|Project by Tom Huntley||posted 1024 days ago||1666 views||1 time favorited||11 comments|
Here’s a pretty easy project that seems to be creating a good impression with those who see it. I purchased a set of table legs and apron from Osborne Wood Products www.osbornewood.com and then added the top, the bottom shelf, and the drawer myself. The top was made from laminated maple that I was going to use for e workbench because it was discolored. Then it occurred to me that this wood may look good laminated, so I used it on this table. I actually like the look, and plan on trying to find some more rough maple with this “problem”. My cutsomer wanted to finish the bottom, hence the lack of finish on the legs, etc., The top is just tung oil.
The table is 18X40 with 1” of overhang, so I cut the drawer face out of the apron and used a flush fit. Be sure to match grain. Objective was to make something heavy because the table is a bit narrower than most kitchen islands. This little bugger is indeed heavy! When it was delivered, it fit nicely into the customer’s environment, and they were very satisfied.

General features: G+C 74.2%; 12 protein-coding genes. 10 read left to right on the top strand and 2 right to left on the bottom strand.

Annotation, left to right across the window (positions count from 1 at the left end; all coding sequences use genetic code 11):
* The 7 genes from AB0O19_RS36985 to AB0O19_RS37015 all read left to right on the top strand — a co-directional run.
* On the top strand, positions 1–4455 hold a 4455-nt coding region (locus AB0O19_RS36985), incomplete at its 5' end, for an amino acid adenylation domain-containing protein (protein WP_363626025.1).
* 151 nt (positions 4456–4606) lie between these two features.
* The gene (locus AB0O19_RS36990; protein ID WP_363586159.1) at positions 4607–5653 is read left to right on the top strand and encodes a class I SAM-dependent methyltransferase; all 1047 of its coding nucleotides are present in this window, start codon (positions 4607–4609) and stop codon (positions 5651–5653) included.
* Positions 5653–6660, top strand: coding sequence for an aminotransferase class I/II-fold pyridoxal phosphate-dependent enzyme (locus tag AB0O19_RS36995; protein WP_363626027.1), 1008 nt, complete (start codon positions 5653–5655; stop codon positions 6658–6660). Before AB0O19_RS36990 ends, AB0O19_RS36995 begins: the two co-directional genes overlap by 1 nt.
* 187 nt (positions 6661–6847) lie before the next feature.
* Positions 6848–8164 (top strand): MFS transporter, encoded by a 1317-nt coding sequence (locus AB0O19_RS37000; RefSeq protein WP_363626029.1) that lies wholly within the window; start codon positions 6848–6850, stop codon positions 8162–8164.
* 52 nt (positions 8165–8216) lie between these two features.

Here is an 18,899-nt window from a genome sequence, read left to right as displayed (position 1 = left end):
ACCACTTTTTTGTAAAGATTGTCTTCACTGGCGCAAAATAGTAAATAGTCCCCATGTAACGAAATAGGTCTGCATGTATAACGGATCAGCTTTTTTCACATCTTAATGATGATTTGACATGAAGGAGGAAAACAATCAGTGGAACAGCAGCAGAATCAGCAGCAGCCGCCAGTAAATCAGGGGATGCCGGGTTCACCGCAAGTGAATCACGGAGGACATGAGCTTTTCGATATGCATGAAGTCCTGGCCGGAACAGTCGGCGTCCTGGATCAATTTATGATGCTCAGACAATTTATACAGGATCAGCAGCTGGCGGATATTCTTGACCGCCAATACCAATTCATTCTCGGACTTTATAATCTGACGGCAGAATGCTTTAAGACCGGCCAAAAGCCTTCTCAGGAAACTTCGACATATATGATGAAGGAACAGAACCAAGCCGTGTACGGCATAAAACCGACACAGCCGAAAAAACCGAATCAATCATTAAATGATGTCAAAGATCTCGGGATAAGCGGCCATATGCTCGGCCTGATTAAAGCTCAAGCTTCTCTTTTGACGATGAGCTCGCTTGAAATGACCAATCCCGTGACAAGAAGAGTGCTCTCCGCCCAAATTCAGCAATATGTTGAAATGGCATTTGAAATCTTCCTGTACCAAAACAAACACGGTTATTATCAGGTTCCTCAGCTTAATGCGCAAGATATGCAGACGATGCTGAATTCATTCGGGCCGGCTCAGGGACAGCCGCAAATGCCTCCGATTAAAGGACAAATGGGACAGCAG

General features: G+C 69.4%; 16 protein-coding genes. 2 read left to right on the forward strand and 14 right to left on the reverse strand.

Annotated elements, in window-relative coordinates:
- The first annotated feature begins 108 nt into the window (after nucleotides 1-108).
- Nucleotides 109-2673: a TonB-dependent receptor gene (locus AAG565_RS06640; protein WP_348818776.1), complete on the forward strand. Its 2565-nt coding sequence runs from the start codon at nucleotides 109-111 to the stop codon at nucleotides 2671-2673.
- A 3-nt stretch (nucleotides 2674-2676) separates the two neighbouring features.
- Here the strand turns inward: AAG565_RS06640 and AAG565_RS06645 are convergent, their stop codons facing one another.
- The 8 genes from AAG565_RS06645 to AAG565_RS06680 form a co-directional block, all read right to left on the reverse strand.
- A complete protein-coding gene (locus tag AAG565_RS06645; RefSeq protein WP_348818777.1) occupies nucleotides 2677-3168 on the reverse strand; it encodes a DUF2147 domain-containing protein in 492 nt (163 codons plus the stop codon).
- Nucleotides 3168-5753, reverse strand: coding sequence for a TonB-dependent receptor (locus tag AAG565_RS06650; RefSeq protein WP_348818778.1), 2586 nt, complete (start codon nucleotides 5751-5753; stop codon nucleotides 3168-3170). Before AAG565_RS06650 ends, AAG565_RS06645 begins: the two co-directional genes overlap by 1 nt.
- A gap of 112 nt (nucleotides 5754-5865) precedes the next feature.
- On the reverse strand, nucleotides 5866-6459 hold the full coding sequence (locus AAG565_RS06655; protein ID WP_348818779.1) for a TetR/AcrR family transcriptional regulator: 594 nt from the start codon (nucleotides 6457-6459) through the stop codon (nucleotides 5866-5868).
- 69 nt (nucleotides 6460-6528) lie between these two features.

Bottom shelf is 7/8” oak with a 1 1/4” band. I made a crosscut slead with a set of 45 degree cradles to cut notches in the corners of the legs. Then I cut the corners of the shelf to match the notches, and clamped it together. After that, I made the band with a small rabbet for the shelf to set on. Lengths were measured while the piece was clamped up. I dissassembled everything for gluing and cutting Kregg holes for final assembly All was held in place at the corners with Kregg screws from underneath. Again, simple but functional. If you keep your notches fairly tight and measure the banding carefully, the result is a very good looking joint at the corners that is also very strong.
Thanks for looking!
-- Tom Huntley - Rochester Hills, Michigan